Is My Business Being Hacked?
Is My Business Being Hacked?
I get asked all the time about web sites or business computers being hacked. Specifically, someone asks me whether his Internet site is being hacked or internal computers are being attacked. My answer is always the same.
"Yes. Your business is being attacked. Your web site and your internal computers are both under attack right now. No, I don’t need to look. Yes, I’m quite confident."
It feels strange to give an absolute answer to this question. Most of my answers start with, “It depends” or “probably” and get even more conditional from there. But for this question, the answer is always the same. Yes, there are nasty people out there right now attacking your web site. They’re also attacking your work computers, your home computers, your phones, and anything else they can reach.
Why Attack Me?
Why is a common follow-up question. Why would an attacker hack into your web site or internal systems? Because your assets are assets. All assets have value, and attackers know it. Attackers have to pay bills just like you and me, and they need to compromise valuable assets to pay those bills. So an attacker hacks with the intent of extracting something of value.
You might believe that your web site or computer has nothing of value. I’m sad to say that you’re wrong. The web site you run, the old boring PC you use, the outdated smartphone… these all have tremendous value to an attacker. Just because the news only reports when Google and Apple and Microsoft get hacked doesn’t mean that smaller or less confrontational sites are of any less interest. I’ve personally seen successful attacks that targeted:
- Personal Facebook pages
- Cell phone contact lists
- Holistic medical web sites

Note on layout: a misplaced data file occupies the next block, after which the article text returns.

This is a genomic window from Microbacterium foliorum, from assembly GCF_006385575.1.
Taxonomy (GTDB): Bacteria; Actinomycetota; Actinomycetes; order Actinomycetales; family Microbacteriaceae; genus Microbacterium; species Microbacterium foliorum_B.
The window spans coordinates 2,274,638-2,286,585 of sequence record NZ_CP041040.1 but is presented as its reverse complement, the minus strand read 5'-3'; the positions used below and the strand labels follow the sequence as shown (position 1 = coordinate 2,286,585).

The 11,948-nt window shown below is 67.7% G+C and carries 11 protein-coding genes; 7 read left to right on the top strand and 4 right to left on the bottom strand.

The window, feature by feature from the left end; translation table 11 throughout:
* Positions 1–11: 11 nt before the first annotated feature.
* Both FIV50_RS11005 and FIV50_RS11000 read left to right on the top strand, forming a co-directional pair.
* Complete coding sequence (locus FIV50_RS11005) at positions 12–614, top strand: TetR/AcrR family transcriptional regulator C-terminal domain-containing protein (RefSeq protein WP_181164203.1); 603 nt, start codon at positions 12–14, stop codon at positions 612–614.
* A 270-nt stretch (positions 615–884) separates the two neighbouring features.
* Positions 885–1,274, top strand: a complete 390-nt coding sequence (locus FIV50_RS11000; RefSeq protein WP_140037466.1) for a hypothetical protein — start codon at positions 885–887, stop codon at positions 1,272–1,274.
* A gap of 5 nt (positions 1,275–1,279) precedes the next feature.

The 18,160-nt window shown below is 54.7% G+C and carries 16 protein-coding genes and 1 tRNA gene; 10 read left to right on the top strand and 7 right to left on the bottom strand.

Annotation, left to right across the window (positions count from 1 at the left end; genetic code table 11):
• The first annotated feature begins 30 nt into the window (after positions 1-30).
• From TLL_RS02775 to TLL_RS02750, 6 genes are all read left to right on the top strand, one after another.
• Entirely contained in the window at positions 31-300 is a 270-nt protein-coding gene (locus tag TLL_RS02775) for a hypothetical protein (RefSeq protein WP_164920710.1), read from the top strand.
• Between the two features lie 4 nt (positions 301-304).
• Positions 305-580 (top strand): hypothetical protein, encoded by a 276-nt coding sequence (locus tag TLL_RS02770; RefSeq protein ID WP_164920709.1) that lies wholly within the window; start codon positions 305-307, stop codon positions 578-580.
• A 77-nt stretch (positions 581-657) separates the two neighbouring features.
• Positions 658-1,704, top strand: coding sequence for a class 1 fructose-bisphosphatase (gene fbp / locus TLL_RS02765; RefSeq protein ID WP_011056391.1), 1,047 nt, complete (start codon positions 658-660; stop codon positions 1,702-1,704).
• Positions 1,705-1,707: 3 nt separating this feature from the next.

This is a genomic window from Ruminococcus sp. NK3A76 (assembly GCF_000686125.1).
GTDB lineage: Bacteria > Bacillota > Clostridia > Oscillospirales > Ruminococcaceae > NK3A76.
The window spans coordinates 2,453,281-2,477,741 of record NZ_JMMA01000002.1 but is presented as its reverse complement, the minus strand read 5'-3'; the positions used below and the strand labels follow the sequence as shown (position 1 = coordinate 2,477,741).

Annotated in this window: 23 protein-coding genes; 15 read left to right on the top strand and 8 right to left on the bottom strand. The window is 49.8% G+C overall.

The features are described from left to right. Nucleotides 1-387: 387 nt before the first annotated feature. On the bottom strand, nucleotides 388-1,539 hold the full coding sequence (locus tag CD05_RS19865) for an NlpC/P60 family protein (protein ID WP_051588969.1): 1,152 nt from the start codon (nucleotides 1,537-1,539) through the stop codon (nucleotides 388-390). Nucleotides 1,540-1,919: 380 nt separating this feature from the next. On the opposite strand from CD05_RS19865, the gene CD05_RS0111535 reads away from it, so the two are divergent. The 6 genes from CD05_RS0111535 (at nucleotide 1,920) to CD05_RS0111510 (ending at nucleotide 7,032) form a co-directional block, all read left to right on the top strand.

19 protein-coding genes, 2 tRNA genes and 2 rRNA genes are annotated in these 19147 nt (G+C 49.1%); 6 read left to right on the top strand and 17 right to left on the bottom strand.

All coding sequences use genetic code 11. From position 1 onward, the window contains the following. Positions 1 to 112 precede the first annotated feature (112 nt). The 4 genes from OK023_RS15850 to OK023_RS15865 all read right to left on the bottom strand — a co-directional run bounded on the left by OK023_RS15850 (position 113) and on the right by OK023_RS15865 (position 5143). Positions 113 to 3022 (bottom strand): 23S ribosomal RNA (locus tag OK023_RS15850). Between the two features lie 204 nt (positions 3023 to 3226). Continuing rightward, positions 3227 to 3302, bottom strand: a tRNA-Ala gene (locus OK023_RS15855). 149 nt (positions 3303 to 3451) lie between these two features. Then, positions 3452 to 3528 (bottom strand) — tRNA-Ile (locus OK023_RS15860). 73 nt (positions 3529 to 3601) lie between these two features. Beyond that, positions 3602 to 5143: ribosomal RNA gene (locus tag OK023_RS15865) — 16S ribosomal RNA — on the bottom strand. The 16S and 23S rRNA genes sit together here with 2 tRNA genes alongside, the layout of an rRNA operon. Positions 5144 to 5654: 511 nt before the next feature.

- Cooking recipe web sites
- Flickr photo streams
- Charity donation pages
- Personal blogs
- My mother’s desktop computer
I’ve also seen successful attacks against businesses of every type and size. From a two person specialty clothing shop to Amazon.com attackers are interested in hacking anything they can.
Is All This Hacking a Problem?
Yes. Because eventually the attacker will succeed and compromise whatever assets you have.
The most well-defended resources on the Internet already know that their defenses aren’t perfect. There is always the possibility that a bug is found, that a password gets discovered, or that a smart hacker finds a crafty new way into a system. And when these well-defended resources are compromised there needs to be a fast and well-planned response in place.
The biggest problem is that you probably don’t expect a hacker to compromise your assets. As a result you’re not prepared to quickly respond and fix the problem. You probably won’t know that the hacker was in your systems, or it may be months or years before you find out. During that time they could have been monitoring accounts, stealing personal data, or embezzling funds.
How Do I Stop Them?
Prevention is the best approach to computer security. The best way to stop hackers is to make sure they never get into your systems. And the best way to do that is to learn their techniques. I teach a class on Certified Ethical Hacking where we examine exactly how hackers work, the tools they use, and how they get into systems. I show my students how to use this knowledge to think like a hacker, find the weaknesses, and then fix the weaknesses before an attacker exploits them.
There are a few rules of thumb that, while not perfect, usually make it much harder for hackers to compromise your systems by protecting what hackers first look for. These include:
- Keep your operating systems and applications up to date. This means Windows itself as well as applications from companies like Adobe, Microsoft, Google, Oracle, and Mozilla.
- Monitor your systems. If your web sites or databases change unexpectedly, you may be seeing evidence of an attack in progress.
- Never trust others with your passwords. Over and over I see a situation that began with one employee loaning a password to another and escalated into a massive compromise.
- Get training on security. Most IT careers involve security to some degree. Formal training is an investment in preventing future incidents. Even a week or two of security training now will serve you well during your entire IT career.
I wish your web sites and computers were impervious to all forms of attack. But that’s not possible. Just remain aware that you and your assets are targets and that a few basic techniques can help prevent successful attacks from ruining your day.
Mike Danseglio -CISSP
Interface Technical Training – Technical Director and Instructor
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